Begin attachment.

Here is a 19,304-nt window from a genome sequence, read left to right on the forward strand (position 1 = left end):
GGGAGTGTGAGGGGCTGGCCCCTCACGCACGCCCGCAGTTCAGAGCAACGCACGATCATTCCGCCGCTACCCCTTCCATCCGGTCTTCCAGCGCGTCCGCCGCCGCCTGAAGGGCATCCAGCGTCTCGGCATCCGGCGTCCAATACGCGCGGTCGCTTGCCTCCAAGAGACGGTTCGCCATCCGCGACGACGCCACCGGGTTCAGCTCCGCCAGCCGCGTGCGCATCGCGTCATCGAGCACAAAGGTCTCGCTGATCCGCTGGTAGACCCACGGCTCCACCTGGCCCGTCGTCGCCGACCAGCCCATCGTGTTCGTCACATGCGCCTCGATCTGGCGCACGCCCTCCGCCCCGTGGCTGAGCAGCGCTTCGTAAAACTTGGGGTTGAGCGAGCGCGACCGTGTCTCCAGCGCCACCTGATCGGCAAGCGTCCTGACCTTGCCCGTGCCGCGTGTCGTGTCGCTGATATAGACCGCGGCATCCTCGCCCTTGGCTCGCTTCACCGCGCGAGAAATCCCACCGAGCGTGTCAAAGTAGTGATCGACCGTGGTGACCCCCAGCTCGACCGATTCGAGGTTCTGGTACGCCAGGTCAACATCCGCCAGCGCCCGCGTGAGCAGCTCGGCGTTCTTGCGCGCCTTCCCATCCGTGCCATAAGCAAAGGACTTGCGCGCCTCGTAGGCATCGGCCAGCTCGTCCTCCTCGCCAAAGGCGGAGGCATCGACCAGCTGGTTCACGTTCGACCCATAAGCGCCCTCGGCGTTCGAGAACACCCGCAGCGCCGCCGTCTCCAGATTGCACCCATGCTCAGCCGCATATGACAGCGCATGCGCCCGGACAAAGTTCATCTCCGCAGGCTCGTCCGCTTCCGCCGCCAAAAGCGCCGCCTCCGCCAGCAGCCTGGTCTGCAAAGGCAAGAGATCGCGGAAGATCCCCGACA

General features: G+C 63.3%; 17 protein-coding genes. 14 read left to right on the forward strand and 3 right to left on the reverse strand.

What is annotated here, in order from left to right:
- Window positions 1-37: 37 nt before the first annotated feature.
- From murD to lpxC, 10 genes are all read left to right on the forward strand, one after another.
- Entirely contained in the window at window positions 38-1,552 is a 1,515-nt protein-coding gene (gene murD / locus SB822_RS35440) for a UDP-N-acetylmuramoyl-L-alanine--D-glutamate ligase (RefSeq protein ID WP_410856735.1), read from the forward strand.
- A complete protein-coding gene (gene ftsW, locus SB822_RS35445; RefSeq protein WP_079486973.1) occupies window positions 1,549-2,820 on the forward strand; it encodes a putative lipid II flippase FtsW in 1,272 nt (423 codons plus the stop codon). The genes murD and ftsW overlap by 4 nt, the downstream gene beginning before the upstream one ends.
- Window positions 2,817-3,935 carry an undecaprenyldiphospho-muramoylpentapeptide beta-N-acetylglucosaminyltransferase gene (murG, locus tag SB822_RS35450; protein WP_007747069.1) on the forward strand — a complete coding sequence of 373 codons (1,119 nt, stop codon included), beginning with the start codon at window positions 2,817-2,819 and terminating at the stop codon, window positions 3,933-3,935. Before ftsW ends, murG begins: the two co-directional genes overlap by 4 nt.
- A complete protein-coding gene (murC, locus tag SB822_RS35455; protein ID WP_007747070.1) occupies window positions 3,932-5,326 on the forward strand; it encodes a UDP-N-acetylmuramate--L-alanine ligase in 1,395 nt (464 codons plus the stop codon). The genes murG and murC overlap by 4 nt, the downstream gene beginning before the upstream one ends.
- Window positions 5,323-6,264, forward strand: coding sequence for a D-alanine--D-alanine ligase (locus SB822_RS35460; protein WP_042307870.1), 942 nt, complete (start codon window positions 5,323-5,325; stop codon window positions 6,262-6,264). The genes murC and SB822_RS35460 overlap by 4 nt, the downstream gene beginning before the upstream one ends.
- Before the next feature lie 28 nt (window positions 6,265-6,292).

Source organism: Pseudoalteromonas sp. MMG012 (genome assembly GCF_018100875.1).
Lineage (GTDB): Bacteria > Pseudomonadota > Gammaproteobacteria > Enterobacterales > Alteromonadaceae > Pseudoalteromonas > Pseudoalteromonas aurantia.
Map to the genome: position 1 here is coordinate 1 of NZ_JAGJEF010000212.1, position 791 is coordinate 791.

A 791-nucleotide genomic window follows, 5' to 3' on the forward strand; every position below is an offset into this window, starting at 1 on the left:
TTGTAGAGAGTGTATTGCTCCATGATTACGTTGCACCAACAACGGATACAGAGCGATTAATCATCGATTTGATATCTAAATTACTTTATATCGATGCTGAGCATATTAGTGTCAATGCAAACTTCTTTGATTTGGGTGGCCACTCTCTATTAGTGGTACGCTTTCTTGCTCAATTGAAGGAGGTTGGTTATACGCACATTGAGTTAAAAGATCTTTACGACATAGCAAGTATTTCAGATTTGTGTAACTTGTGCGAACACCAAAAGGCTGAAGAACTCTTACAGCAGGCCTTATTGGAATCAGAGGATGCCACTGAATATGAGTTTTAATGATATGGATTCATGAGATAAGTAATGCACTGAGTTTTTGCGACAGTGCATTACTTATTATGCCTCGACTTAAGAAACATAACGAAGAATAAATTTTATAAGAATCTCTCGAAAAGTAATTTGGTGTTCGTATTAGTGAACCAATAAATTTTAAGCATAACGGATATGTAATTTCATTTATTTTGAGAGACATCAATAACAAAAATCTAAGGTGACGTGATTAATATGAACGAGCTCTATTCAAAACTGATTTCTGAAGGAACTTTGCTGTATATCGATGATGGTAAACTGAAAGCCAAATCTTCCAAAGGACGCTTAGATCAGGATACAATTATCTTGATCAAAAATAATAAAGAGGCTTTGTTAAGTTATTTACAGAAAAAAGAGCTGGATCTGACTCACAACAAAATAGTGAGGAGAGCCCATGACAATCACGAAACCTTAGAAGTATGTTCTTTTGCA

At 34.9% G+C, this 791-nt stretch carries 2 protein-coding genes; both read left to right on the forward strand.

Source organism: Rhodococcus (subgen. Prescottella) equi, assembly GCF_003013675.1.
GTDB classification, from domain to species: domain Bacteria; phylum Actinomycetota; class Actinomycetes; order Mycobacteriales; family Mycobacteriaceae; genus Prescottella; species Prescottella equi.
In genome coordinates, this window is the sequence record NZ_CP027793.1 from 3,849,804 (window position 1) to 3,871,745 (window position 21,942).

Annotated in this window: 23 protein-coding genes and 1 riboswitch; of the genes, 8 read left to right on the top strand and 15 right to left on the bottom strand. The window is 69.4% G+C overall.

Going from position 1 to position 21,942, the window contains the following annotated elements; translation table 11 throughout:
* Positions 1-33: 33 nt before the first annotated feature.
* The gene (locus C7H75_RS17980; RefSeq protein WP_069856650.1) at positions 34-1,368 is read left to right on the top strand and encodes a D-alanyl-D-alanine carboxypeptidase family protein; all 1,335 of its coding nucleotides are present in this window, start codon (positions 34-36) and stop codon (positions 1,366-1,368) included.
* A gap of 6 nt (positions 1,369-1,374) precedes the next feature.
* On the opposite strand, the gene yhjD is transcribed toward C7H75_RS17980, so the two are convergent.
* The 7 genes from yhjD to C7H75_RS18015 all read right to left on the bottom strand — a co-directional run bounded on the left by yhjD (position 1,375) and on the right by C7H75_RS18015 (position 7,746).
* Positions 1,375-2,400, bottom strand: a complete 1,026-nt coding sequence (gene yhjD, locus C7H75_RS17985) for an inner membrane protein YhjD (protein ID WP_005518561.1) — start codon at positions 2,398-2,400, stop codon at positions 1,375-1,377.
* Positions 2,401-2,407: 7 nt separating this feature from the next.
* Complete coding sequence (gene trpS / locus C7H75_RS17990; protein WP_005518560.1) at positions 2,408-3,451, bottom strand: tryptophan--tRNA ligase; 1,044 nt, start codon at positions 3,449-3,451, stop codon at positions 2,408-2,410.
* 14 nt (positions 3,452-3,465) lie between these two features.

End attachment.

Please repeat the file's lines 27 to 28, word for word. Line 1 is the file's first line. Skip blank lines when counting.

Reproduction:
* On the opposite strand, the gene yhjD is transcribed toward C7H75_RS17980, so the two are convergent.
* The 7 genes from yhjD to C7H75_RS18015 all read right to left on the bottom strand — a co-directional run bounded on the left by yhjD (position 1,375) and on the right by C7H75_RS18015 (position 7,746).